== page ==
The recent market rout and subsequent bear market have left REIT investors battered and bruised.
Investors cannot be blamed for questioning if distributions are going to decline drastically due to the COVID-19 pandemic.
Many REITs are forecasting a sharp decline in rental income, both from a plunge in visitor arrivals (for hospitality REITs) to tenants seeking rent relief (for retail REITs).
To help REITs navigate these challenges, the Ministry of Finance (MOF), Inland Revenue Authority of Singapore (IRAS) and Monetary Authority of Singapore (MAS) have announced a set of new measures to provide REITs with greater flexibility to manage their cash flows.
Here is a look at three measures and how they will impact REITs.
Extension of the permissible period for distribution of taxable income
REITs have to pay out at least 90% of their earnings per share (EPS) to qualify for tax transparency. Under the tax transparency treatment, all distributions to unit-holders are not taxed.
MOF and IRAS will extend the timeline for REITs to distribute at least 90% of their income from three months to 12 months for the fiscal year 2020.
This move means that REITs have up to a year after their fiscal year-end to satisfy the condition of the 90% distribution.
To take an example, assume that a REIT generates a total EPS of S$0.10 for the fiscal year 2020.
To qualify for tax transparency, the REIT will have to distribute at least S$0.09 to unit-holders.
However, REITs can pay their distributions either quarterly or half-yearly.
The flexibility of the new measure means that REITs can elect to withhold or reduce the distribution per unit (DPU) in the short-term to conserve cash during the pandemic.
Instead, the REIT could choose to pay S$0.01 in the first three quarters totalling S$0.03 and pay the remaining S$0.06 in the fourth quarter.
This adjustment allows the REIT manager to manage his cash flows much better by retaining the bulk of rental income as a buffer.
IRAS will provide further details of this change by early May 2020.
Higher leverage limit
MAS will also raise the leverage limits for REITs from the current 45%, to 50% with immediate effect.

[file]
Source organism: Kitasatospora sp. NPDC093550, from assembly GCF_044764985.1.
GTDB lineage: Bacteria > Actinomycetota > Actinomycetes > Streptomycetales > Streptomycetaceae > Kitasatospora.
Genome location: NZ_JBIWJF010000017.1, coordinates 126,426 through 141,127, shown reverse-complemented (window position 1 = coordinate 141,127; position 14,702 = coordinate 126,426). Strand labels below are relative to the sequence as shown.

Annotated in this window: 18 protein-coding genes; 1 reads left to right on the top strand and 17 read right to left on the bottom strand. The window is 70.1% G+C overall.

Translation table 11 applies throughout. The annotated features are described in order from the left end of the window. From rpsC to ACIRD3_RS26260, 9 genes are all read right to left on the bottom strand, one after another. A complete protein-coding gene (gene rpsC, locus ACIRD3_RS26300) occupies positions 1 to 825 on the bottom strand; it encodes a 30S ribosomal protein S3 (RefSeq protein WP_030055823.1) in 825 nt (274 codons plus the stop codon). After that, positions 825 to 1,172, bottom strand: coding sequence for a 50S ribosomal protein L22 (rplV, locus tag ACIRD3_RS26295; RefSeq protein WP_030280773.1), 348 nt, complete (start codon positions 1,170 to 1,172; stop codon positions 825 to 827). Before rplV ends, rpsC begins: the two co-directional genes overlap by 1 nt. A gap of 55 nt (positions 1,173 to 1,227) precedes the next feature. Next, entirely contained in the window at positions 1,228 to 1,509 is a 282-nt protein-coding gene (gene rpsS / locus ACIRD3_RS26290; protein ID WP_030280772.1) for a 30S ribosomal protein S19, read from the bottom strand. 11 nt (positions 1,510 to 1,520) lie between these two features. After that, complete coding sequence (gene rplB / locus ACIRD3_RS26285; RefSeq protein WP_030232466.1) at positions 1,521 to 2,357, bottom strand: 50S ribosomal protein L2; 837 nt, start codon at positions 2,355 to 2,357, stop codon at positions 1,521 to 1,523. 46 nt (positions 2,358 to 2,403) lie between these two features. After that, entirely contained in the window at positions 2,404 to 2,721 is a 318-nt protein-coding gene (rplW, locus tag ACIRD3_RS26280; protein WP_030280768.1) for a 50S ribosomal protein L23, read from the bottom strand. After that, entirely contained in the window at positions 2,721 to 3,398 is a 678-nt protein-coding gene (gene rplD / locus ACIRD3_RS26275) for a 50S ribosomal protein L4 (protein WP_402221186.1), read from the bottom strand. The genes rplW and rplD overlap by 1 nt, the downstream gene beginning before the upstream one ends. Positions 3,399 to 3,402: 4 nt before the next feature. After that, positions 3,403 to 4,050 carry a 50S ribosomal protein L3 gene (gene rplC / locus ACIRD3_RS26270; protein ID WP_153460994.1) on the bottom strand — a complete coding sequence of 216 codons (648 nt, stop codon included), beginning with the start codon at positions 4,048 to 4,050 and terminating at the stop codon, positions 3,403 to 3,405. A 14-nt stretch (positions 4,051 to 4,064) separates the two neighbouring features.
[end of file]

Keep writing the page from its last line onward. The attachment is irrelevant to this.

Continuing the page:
REITs that face a fall in value in their total asset base will have some leeway to comply with regulations.
As a primer, the REIT’s leverage is computed by its total debt divided by its total asset base.
During a crisis, the value of the assets could be marked down temporarily as independent valuers base the asset’s value from rental rates.
Rentals will almost surely come under pressure due to a supply glut as tenants vacate premises under financial stress.
If asset values plummet while the gross debt remains constant, REITs may risk breaching the old regulatory limit of 45%.
This timely move by MAS ensures that REITs will still be able to comply with leverage requirements and not have to rely on urgent fundraising through the capital markets.
Deferral of interest coverage requirement
Before the pandemic, MAS had proposed to require REITs to have a minimum interest coverage ratio (ICR) of 2.5 times before they are allowed to raise their leverage beyond the 45% threshold.
The implementation of this new requirement will now be deferred to 1 January 2022.
As a recap, the ICR is computed as the operating profit for the REIT divided by its interest expense.
This measures the ability of the REIT to effectively service the interest payments on its debt load.
However, MAS does require REITs to disclose their leverage ratios and ICR in both annual reports and interim financial statements.
Get Smart: REITs have been thrown a valuable lifeline
These announcements must be music to a REIT investor’s ears.
A valuable lifeline has been thrown to REITs that provides them with a better chance to manage their leverage and cash flow.
Investors need to be prepared for lower distributions in the short-term, though, as REITs may need to cut back on DPU to conserve cash.
However, these measures will go a long way to helping REITs to survive over the long-term.
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